In Kunming, she teaches English to college students. She applied for the College Board program for the opportunity to improve her English skills and increase Americans' understanding of China.
Students say they signed up for Zhu Dan's classes because they sounded interesting, or because a friend or family member speaks Chinese.
"I always thought Chinese would be kind of cool," said Phan Trung, 14, a student at Denny.
Some people question the motives behind Hanban's programs, but others say they're no different from efforts such as the United Kingdom's British Council, or the U.S.'s Voice of America.
Many add that there is no downside to Americans learning Chinese, especially in Washington state, which does a lot of trade with China.
"It behooves everyone in this state to know more about China," said Anand Yang, director of the Jackson School of International Studies at the University of Washington. Interest in China is growing here, apart from Hanban's overtures.
More and more schools offer Chinese language instruction, especially now that there will be an Advanced Placement test in that subject. Edmonds-Woodway High hired its first Chinese-language teacher this year, for example, and Mercer Island High hired its second. Newport, Sammamish and Snohomish high schools started AP Chinese courses.
Seattle Public Schools recently received a federal grant to offer Chinese at three elementary schools -- Beacon Hill, Graham Hill and John Muir. The district also will be able to train more Chinese-language teachers with that money.
Still, Sealth now is the only Seattle high school with a Mandarin class, and it now meets after school, with plans to make it a regular class next fall. Teachers who can teach Mandarin are not easy to find. The guest teacher program is designed to get classes started, with hopes schools can find a permanent teacher to continue them.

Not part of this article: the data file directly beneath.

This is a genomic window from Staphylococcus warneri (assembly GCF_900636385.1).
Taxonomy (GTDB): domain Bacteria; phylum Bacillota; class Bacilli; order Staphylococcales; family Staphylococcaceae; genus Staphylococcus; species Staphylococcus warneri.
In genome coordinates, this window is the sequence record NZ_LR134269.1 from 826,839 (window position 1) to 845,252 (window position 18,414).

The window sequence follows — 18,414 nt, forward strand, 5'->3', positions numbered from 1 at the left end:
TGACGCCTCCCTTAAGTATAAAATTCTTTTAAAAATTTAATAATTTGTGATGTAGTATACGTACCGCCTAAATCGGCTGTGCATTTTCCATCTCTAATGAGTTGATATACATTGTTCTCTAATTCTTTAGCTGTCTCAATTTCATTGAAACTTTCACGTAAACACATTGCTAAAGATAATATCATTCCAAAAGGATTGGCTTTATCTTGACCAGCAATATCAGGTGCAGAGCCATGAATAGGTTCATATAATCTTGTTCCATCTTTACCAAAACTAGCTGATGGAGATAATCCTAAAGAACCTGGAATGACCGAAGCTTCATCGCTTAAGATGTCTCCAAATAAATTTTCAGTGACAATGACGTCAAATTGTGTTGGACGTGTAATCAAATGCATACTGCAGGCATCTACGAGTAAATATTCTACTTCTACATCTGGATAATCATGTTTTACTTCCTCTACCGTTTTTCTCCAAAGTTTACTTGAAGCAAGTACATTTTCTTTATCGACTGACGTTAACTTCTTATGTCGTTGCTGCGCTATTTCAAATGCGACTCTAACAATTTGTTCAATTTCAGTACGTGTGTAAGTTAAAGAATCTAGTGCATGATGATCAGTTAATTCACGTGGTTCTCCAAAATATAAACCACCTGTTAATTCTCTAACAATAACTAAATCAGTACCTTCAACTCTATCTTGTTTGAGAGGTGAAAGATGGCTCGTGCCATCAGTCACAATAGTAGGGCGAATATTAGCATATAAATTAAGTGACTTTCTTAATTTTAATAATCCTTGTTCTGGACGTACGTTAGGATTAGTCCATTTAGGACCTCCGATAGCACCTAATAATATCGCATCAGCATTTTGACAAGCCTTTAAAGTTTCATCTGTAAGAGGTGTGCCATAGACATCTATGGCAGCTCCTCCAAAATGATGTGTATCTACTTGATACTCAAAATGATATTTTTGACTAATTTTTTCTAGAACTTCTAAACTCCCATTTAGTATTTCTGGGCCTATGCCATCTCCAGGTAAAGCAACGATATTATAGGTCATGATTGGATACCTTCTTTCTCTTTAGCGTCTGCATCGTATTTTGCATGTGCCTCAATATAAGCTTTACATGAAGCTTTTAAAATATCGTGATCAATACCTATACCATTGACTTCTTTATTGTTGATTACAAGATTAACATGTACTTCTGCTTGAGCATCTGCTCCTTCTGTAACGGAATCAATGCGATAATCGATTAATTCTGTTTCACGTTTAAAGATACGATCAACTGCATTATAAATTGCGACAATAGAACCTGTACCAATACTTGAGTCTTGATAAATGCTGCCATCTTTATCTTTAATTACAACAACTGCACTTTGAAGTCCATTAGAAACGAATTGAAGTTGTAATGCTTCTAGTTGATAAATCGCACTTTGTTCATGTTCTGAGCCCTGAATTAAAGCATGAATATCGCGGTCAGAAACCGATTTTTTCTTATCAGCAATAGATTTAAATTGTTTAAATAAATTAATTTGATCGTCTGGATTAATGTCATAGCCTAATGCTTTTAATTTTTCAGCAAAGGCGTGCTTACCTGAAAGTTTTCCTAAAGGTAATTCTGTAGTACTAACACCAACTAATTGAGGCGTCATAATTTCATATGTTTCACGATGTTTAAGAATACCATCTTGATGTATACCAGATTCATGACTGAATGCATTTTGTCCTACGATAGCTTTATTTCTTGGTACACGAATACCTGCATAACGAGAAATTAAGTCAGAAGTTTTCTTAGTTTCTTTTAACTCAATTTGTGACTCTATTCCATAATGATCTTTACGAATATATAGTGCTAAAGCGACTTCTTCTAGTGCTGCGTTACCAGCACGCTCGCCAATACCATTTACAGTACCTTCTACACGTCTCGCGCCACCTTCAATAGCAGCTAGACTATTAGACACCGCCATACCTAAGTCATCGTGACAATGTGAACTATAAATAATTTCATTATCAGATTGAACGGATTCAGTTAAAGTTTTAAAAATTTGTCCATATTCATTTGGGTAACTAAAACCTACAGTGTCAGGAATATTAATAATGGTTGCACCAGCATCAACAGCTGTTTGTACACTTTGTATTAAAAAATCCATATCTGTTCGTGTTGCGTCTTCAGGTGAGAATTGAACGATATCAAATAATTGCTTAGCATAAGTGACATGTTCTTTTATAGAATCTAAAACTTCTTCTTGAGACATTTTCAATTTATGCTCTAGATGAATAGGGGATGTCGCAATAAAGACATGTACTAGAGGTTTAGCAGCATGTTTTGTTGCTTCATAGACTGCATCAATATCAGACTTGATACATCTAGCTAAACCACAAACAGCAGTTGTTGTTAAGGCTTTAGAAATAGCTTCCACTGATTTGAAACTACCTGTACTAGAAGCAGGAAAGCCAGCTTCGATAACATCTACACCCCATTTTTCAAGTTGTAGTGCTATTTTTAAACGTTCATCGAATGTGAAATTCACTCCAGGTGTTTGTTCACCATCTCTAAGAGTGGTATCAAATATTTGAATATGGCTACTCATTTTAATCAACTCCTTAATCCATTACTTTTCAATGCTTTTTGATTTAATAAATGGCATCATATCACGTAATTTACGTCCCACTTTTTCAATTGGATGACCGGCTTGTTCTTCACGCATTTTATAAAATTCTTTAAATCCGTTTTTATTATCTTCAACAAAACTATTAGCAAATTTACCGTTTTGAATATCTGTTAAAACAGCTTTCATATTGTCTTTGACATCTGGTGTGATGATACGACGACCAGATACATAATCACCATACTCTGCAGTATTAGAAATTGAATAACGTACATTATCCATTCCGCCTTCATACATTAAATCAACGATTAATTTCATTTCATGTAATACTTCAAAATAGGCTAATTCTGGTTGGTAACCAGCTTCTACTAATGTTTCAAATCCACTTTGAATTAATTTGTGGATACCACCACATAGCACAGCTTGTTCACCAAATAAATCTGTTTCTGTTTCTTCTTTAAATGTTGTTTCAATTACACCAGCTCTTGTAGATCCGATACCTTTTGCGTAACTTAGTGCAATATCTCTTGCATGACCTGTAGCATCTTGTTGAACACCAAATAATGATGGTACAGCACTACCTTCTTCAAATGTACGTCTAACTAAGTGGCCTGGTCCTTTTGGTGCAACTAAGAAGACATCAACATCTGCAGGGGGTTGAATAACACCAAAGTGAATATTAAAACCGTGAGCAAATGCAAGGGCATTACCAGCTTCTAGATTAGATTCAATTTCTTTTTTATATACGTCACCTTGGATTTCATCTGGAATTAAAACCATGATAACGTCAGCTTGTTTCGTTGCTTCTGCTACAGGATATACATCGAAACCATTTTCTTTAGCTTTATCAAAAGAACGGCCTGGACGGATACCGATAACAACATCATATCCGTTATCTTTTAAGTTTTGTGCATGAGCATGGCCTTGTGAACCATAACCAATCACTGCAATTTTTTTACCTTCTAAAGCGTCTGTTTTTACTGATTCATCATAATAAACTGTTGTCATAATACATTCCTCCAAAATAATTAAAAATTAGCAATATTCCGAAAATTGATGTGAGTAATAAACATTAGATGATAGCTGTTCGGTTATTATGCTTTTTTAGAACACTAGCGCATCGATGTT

Sealth High Principal John Boyd traveled to China as part of a Hanban program, and came back inspired to offer Chinese at his school. He and Noah Zeichner, head of Sealth's world languages department, wanted to expand the Sealth's international focus, which already includes an exchange program with students from Chongqing.
The school this fall will also debut the rigorous International Baccalaureate program, through which students can earn college credits. Boyd also is encouraging principals in West Seattle elementary schools to apply for a second guest teacher to make West Seattle a hub for Mandarin instruction.
Zhu Dan will stay long enough to get that started. Her goal, she says, is to leave students with enough Chinese to survive if they travel to China, and to share insights into her country as well.
During a numbers lesson at Sealth, she stops to explain why Chinese people consider some numbers lucky -- and unlucky. The number four, for example, sounds similar to the Mandarin word for "death." While she's not particularly superstitious, she told students that she has avoided apartments with that number.
Her adjustment to U.S. classrooms hasn't been too difficult, she says.
Still, her main challenge at home is to get her college students to speak up. Here, she says, it's to keep them from speaking up so much.
Her first week, she lost her voice.
"I thought it's freedom, freedom, freedom," she said of American classrooms. "So I gave them too much freedom."
Linda Shaw: 206-464-2359 or firstname.lastname@example.org